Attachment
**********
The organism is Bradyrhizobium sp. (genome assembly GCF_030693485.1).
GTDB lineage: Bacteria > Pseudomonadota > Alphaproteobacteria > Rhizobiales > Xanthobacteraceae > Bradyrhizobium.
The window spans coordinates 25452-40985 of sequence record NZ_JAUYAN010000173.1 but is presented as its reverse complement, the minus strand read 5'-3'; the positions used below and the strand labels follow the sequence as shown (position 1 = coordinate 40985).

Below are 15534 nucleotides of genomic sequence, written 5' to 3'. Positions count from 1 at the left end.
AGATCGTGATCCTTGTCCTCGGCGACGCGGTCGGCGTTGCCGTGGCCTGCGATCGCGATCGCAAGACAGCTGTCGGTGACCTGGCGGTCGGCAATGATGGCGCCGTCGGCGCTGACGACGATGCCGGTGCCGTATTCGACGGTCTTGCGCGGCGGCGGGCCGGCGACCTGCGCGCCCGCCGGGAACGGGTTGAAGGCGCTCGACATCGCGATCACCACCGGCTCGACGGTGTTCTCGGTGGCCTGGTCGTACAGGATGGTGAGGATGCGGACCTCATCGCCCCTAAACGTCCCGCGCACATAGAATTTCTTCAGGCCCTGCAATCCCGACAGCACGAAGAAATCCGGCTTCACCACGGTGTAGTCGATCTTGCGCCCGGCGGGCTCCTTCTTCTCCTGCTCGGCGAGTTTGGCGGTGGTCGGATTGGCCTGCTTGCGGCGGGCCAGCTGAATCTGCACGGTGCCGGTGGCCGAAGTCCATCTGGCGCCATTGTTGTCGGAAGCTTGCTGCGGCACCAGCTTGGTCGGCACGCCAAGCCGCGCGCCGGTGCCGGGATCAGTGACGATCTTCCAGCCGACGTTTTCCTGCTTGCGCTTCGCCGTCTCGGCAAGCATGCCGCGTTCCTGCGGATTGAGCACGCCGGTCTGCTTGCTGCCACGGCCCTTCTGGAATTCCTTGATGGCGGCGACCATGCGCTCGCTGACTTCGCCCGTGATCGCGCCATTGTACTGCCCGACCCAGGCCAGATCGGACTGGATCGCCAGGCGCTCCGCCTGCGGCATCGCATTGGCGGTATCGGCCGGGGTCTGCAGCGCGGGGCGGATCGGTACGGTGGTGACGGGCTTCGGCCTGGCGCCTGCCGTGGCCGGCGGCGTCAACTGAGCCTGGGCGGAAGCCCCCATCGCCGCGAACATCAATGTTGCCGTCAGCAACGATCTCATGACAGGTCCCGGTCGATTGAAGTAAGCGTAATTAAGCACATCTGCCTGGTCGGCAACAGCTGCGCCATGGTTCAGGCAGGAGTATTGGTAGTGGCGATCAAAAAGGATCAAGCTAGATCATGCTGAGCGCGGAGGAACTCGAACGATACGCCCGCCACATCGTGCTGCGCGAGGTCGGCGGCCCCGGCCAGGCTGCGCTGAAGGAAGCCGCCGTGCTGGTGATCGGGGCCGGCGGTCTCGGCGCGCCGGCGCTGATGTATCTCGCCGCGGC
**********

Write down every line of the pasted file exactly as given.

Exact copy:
The organism is Bradyrhizobium sp. (genome assembly GCF_030693485.1).
GTDB lineage: Bacteria > Pseudomonadota > Alphaproteobacteria > Rhizobiales > Xanthobacteraceae > Bradyrhizobium.
The window spans coordinates 25452-40985 of sequence record NZ_JAUYAN010000173.1 but is presented as its reverse complement, the minus strand read 5'-3'; the positions used below and the strand labels follow the sequence as shown (position 1 = coordinate 40985).

Below are 15534 nucleotides of genomic sequence, written 5' to 3'. Positions count from 1 at the left end.
AGATCGTGATCCTTGTCCTCGGCGACGCGGTCGGCGTTGCCGTGGCCTGCGATCGCGATCGCAAGACAGCTGTCGGTGACCTGGCGGTCGGCAATGATGGCGCCGTCGGCGCTGACGACGATGCCGGTGCCGTATTCGACGGTCTTGCGCGGCGGCGGGCCGGCGACCTGCGCGCCCGCCGGGAACGGGTTGAAGGCGCTCGACATCGCGATCACCACCGGCTCGACGGTGTTCTCGGTGGCCTGGTCGTACAGGATGGTGAGGATGCGGACCTCATCGCCCCTAAACGTCCCGCGCACATAGAATTTCTTCAGGCCCTGCAATCCCGACAGCACGAAGAAATCCGGCTTCACCACGGTGTAGTCGATCTTGCGCCCGGCGGGCTCCTTCTTCTCCTGCTCGGCGAGTTTGGCGGTGGTCGGATTGGCCTGCTTGCGGCGGGCCAGCTGAATCTGCACGGTGCCGGTGGCCGAAGTCCATCTGGCGCCATTGTTGTCGGAAGCTTGCTGCGGCACCAGCTTGGTCGGCACGCCAAGCCGCGCGCCGGTGCCGGGATCAGTGACGATCTTCCAGCCGACGTTTTCCTGCTTGCGCTTCGCCGTCTCGGCAAGCATGCCGCGTTCCTGCGGATTGAGCACGCCGGTCTGCTTGCTGCCACGGCCCTTCTGGAATTCCTTGATGGCGGCGACCATGCGCTCGCTGACTTCGCCCGTGATCGCGCCATTGTACTGCCCGACCCAGGCCAGATCGGACTGGATCGCCAGGCGCTCCGCCTGCGGCATCGCATTGGCGGTATCGGCCGGGGTCTGCAGCGCGGGGCGGATCGGTACGGTGGTGACGGGCTTCGGCCTGGCGCCTGCCGTGGCCGGCGGCGTCAACTGAGCCTGGGCGGAAGCCCCCATCGCCGCGAACATCAATGTTGCCGTCAGCAACGATCTCATGACAGGTCCCGGTCGATTGAAGTAAGCGTAATTAAGCACATCTGCCTGGTCGGCAACAGCTGCGCCATGGTTCAGGCAGGAGTATTGGTAGTGGCGATCAAAAAGGATCAAGCTAGATCATGCTGAGCGCGGAGGAACTCGAACGATACGCCCGCCACATCGTGCTGCGCGAGGTCGGCGGCCCCGGCCAGGCTGCGCTGAAGGAAGCCGCCGTGCTGGTGATCGGGGCCGGCGGTCTCGGCGCGCCGGCGCTGATGTATCTCGCCGCGGC